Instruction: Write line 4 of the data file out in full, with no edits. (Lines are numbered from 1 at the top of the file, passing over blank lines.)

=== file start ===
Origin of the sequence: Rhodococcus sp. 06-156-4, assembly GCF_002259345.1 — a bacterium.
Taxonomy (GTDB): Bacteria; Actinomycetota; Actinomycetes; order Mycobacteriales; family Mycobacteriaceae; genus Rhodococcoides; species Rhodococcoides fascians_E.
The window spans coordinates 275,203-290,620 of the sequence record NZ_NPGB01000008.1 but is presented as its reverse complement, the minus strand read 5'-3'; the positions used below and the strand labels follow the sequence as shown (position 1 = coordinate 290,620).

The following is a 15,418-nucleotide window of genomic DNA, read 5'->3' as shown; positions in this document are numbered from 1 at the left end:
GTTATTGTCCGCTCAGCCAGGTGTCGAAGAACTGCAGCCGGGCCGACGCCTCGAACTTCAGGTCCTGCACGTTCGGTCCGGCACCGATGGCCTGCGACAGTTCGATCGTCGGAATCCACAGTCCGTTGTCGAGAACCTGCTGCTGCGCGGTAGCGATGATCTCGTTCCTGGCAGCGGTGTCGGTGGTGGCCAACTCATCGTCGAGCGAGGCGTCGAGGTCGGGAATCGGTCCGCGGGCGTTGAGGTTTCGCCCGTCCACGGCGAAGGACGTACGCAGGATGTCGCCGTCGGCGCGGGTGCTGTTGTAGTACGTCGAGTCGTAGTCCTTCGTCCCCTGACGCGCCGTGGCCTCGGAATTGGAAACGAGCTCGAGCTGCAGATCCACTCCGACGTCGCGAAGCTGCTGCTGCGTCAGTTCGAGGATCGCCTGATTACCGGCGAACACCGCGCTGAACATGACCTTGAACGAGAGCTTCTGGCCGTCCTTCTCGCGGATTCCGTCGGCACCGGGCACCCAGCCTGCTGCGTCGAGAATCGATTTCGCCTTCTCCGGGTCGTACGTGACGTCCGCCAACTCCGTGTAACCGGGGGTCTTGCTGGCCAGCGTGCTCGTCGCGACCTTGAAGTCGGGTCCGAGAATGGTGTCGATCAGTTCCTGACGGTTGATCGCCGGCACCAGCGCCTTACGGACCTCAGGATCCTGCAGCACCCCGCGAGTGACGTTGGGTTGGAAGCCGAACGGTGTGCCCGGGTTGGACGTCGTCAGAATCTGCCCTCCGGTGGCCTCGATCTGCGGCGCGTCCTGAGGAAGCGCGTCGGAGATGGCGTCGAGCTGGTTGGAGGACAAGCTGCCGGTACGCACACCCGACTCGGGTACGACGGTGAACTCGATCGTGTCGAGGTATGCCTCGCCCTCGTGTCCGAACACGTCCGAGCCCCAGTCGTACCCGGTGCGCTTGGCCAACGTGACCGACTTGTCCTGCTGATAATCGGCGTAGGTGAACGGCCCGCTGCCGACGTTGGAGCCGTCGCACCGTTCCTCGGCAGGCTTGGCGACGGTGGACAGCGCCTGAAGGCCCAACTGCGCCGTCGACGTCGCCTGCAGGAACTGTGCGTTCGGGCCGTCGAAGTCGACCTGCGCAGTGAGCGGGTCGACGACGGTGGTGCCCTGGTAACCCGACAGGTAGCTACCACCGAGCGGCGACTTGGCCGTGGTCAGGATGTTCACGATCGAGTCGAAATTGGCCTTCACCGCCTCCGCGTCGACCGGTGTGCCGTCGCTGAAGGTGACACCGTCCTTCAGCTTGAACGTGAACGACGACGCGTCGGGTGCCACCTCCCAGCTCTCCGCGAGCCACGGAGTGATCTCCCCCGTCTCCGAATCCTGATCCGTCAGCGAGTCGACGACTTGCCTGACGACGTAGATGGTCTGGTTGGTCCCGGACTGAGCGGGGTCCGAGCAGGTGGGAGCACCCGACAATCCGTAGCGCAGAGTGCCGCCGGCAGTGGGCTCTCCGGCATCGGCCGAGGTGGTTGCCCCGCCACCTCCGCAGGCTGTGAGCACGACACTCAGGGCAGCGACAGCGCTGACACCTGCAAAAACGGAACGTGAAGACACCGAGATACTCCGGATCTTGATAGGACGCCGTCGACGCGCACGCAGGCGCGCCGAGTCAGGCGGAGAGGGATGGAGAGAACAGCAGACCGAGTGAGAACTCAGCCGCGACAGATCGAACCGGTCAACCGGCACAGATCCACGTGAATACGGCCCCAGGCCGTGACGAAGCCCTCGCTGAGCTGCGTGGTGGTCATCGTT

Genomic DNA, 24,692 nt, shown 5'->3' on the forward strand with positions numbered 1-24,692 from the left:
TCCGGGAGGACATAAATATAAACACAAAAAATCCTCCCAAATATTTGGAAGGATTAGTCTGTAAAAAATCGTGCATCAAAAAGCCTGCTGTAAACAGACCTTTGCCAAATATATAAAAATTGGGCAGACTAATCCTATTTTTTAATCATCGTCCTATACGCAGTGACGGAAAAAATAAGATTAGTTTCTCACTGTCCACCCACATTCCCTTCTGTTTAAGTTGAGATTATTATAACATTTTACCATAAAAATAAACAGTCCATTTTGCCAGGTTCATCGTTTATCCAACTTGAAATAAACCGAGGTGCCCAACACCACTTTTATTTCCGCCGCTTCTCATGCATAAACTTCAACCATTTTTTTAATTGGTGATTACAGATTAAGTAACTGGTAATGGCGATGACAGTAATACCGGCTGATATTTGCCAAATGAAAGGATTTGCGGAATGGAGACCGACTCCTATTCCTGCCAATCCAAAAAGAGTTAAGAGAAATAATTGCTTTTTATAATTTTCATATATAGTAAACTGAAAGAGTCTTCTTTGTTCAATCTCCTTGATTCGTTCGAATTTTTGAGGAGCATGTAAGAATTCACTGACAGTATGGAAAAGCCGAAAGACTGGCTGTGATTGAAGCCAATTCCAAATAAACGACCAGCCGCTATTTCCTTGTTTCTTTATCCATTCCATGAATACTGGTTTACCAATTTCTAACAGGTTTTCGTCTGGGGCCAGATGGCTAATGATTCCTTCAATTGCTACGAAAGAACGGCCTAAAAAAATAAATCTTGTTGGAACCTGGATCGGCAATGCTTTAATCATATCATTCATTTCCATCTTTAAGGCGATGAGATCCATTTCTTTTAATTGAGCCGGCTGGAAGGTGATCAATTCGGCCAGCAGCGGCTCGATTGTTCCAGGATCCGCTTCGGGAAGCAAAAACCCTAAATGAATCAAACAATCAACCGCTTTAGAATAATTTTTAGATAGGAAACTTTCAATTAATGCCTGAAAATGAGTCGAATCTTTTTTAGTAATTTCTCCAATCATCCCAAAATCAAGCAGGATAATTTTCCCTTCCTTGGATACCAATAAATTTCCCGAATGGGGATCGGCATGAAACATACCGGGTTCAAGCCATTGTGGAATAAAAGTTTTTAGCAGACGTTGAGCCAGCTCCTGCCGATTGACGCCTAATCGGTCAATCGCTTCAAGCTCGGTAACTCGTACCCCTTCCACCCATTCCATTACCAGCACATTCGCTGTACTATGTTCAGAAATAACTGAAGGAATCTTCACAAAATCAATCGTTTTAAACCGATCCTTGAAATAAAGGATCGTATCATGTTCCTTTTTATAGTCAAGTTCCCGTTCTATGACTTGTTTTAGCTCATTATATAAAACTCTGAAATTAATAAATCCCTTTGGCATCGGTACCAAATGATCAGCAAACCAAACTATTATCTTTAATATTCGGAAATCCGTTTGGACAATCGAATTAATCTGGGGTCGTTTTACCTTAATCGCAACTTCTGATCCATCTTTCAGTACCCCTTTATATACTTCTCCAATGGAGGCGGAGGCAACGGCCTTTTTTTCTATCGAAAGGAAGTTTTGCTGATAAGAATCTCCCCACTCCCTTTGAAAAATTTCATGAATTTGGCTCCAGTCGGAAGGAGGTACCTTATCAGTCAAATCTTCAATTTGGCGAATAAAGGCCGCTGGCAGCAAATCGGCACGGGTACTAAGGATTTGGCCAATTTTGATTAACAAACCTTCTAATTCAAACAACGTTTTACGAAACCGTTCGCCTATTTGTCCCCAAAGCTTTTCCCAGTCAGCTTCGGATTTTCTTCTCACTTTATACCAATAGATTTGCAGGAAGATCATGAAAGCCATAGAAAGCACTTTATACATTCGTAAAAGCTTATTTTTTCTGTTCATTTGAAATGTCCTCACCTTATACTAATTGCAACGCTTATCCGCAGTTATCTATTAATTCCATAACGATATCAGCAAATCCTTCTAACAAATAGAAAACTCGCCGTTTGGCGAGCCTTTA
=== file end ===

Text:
The following is a 15,418-nucleotide window of genomic DNA, read 5'->3' as shown; positions in this document are numbered from 1 at the left end: